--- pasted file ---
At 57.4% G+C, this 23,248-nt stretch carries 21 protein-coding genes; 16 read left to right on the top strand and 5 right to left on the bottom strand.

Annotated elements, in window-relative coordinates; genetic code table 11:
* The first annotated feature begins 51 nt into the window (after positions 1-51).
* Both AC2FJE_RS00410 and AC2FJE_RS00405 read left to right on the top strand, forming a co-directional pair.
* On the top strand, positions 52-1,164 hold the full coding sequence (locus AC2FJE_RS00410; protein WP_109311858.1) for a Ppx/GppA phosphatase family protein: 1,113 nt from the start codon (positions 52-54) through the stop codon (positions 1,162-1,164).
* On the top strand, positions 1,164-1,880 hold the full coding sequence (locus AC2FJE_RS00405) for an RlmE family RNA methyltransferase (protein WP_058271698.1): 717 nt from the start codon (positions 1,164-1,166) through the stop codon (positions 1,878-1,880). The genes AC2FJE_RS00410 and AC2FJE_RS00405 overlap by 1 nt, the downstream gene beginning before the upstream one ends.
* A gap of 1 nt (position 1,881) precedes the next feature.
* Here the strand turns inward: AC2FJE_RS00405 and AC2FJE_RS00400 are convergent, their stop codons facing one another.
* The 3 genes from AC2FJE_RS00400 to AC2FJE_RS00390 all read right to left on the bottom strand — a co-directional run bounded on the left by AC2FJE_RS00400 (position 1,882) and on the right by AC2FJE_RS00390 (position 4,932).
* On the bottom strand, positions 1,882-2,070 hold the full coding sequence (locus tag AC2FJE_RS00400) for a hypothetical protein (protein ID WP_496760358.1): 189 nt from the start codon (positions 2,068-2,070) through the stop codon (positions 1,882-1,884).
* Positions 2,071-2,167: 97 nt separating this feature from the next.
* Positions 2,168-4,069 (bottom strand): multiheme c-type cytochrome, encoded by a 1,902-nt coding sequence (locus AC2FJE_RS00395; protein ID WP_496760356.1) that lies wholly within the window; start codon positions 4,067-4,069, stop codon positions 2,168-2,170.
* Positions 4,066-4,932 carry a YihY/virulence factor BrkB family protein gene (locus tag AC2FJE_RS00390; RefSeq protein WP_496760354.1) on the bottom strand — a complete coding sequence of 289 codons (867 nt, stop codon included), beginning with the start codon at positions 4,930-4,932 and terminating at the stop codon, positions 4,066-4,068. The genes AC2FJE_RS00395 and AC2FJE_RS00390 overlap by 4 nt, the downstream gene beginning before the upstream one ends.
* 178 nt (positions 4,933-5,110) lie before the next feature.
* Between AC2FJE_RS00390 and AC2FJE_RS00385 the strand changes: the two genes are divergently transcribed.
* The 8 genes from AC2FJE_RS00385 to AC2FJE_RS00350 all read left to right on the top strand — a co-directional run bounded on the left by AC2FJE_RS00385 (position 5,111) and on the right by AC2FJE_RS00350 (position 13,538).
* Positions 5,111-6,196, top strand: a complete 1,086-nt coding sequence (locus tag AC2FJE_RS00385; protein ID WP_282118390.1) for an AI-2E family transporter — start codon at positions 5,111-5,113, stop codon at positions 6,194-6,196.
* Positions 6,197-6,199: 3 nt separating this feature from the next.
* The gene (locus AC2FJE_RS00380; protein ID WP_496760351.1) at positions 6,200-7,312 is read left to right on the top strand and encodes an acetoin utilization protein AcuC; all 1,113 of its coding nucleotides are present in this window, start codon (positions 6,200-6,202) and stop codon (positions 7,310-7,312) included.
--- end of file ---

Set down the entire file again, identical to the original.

At 57.4% G+C, this 23,248-nt stretch carries 21 protein-coding genes; 16 read left to right on the top strand and 5 right to left on the bottom strand.

Annotated elements, in window-relative coordinates; genetic code table 11:
* The first annotated feature begins 51 nt into the window (after positions 1-51).
* Both AC2FJE_RS00410 and AC2FJE_RS00405 read left to right on the top strand, forming a co-directional pair.
* On the top strand, positions 52-1,164 hold the full coding sequence (locus AC2FJE_RS00410; protein WP_109311858.1) for a Ppx/GppA phosphatase family protein: 1,113 nt from the start codon (positions 52-54) through the stop codon (positions 1,162-1,164).
* On the top strand, positions 1,164-1,880 hold the full coding sequence (locus AC2FJE_RS00405) for an RlmE family RNA methyltransferase (protein WP_058271698.1): 717 nt from the start codon (positions 1,164-1,166) through the stop codon (positions 1,878-1,880). The genes AC2FJE_RS00410 and AC2FJE_RS00405 overlap by 1 nt, the downstream gene beginning before the upstream one ends.
* A gap of 1 nt (position 1,881) precedes the next feature.
* Here the strand turns inward: AC2FJE_RS00405 and AC2FJE_RS00400 are convergent, their stop codons facing one another.
* The 3 genes from AC2FJE_RS00400 to AC2FJE_RS00390 all read right to left on the bottom strand — a co-directional run bounded on the left by AC2FJE_RS00400 (position 1,882) and on the right by AC2FJE_RS00390 (position 4,932).
* On the bottom strand, positions 1,882-2,070 hold the full coding sequence (locus tag AC2FJE_RS00400) for a hypothetical protein (protein ID WP_496760358.1): 189 nt from the start codon (positions 2,068-2,070) through the stop codon (positions 1,882-1,884).
* Positions 2,071-2,167: 97 nt separating this feature from the next.
* Positions 2,168-4,069 (bottom strand): multiheme c-type cytochrome, encoded by a 1,902-nt coding sequence (locus AC2FJE_RS00395; protein ID WP_496760356.1) that lies wholly within the window; start codon positions 4,067-4,069, stop codon positions 2,168-2,170.
* Positions 4,066-4,932 carry a YihY/virulence factor BrkB family protein gene (locus tag AC2FJE_RS00390; RefSeq protein WP_496760354.1) on the bottom strand — a complete coding sequence of 289 codons (867 nt, stop codon included), beginning with the start codon at positions 4,930-4,932 and terminating at the stop codon, positions 4,066-4,068. The genes AC2FJE_RS00395 and AC2FJE_RS00390 overlap by 4 nt, the downstream gene beginning before the upstream one ends.
* 178 nt (positions 4,933-5,110) lie before the next feature.
* Between AC2FJE_RS00390 and AC2FJE_RS00385 the strand changes: the two genes are divergently transcribed.
* The 8 genes from AC2FJE_RS00385 to AC2FJE_RS00350 all read left to right on the top strand — a co-directional run bounded on the left by AC2FJE_RS00385 (position 5,111) and on the right by AC2FJE_RS00350 (position 13,538).
* Positions 5,111-6,196, top strand: a complete 1,086-nt coding sequence (locus tag AC2FJE_RS00385; protein ID WP_282118390.1) for an AI-2E family transporter — start codon at positions 5,111-5,113, stop codon at positions 6,194-6,196.
* Positions 6,197-6,199: 3 nt separating this feature from the next.
* The gene (locus AC2FJE_RS00380; protein ID WP_496760351.1) at positions 6,200-7,312 is read left to right on the top strand and encodes an acetoin utilization protein AcuC; all 1,113 of its coding nucleotides are present in this window, start codon (positions 6,200-6,202) and stop codon (positions 7,310-7,312) included.